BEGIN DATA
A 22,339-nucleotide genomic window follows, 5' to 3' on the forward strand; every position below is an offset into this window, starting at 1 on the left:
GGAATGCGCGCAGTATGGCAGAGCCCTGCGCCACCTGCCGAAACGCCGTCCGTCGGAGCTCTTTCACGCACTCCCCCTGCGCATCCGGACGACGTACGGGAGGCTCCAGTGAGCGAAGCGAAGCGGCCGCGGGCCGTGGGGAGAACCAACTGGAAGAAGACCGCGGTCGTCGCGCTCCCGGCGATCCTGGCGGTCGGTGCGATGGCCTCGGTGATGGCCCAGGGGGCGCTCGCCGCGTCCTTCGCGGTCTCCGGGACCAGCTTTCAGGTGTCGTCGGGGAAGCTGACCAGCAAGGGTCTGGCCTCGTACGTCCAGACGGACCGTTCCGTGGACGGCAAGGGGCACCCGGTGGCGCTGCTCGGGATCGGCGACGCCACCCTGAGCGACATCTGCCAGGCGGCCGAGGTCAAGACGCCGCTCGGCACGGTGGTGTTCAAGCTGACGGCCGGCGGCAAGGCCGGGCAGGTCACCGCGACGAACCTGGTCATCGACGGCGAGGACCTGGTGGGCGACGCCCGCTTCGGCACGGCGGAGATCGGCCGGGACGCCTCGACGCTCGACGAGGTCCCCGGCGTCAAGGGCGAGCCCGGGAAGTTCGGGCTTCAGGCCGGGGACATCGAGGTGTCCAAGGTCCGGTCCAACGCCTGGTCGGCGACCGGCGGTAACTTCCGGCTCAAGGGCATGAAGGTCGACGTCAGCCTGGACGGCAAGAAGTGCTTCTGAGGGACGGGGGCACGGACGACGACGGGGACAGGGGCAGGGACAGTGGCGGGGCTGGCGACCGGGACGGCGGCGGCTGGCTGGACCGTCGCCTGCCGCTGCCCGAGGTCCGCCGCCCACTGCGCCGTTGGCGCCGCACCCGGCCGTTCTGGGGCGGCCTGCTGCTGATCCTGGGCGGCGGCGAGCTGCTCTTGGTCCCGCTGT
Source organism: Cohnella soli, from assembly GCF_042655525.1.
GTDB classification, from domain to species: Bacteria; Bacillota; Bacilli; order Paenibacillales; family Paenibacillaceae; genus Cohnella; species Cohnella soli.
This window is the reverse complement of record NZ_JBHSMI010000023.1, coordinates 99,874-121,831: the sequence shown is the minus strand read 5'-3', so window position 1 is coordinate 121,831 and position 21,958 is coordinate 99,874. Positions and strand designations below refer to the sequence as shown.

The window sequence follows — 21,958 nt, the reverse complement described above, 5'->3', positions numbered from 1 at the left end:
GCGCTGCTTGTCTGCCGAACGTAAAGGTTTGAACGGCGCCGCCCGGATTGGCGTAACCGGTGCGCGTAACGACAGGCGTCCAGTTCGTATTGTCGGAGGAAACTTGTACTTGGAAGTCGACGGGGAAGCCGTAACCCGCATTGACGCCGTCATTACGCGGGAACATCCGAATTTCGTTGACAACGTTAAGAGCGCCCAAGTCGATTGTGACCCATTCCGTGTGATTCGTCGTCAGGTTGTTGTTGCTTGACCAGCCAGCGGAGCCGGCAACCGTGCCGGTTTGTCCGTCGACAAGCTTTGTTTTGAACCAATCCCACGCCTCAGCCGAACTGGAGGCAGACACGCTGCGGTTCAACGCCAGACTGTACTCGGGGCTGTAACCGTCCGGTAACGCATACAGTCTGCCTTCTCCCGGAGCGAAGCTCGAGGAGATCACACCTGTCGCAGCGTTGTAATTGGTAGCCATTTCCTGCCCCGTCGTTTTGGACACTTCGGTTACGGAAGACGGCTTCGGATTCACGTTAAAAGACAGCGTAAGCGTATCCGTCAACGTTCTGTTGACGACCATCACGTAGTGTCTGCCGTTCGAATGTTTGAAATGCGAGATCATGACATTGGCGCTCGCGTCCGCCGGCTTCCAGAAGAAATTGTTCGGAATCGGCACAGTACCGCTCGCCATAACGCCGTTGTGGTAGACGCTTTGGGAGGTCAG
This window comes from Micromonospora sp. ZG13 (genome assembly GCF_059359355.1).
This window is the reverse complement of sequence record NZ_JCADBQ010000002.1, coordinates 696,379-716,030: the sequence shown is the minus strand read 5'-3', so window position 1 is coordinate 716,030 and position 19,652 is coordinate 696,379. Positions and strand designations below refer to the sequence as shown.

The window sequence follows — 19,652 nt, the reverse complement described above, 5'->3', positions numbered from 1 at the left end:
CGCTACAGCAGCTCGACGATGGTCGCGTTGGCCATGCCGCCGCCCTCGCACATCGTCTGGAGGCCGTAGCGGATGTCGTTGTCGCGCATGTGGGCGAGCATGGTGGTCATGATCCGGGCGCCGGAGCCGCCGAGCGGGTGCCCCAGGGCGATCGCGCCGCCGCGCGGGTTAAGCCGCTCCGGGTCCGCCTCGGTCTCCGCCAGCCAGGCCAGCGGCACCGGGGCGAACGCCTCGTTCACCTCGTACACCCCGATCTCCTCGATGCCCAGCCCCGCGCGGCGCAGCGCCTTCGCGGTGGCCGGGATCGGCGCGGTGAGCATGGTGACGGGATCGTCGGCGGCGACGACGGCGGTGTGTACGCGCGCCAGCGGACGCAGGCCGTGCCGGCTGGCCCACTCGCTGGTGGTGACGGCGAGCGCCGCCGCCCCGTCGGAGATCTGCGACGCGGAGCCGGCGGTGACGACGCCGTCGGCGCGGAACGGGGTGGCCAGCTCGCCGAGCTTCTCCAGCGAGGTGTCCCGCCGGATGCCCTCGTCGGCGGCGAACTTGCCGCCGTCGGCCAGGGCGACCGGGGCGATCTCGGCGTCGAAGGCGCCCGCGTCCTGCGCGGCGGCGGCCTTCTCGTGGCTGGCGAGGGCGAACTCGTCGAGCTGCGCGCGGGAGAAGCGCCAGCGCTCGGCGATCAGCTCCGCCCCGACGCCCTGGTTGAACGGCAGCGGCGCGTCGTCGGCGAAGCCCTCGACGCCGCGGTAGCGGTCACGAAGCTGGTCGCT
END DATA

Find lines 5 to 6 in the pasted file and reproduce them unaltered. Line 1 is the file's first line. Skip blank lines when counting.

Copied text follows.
This window is the reverse complement of record NZ_JBHSMI010000023.1, coordinates 99,874-121,831: the sequence shown is the minus strand read 5'-3', so window position 1 is coordinate 121,831 and position 21,958 is coordinate 99,874. Positions and strand designations below refer to the sequence as shown.

The window sequence follows — 21,958 nt, the reverse complement described above, 5'->3', positions numbered from 1 at the left end: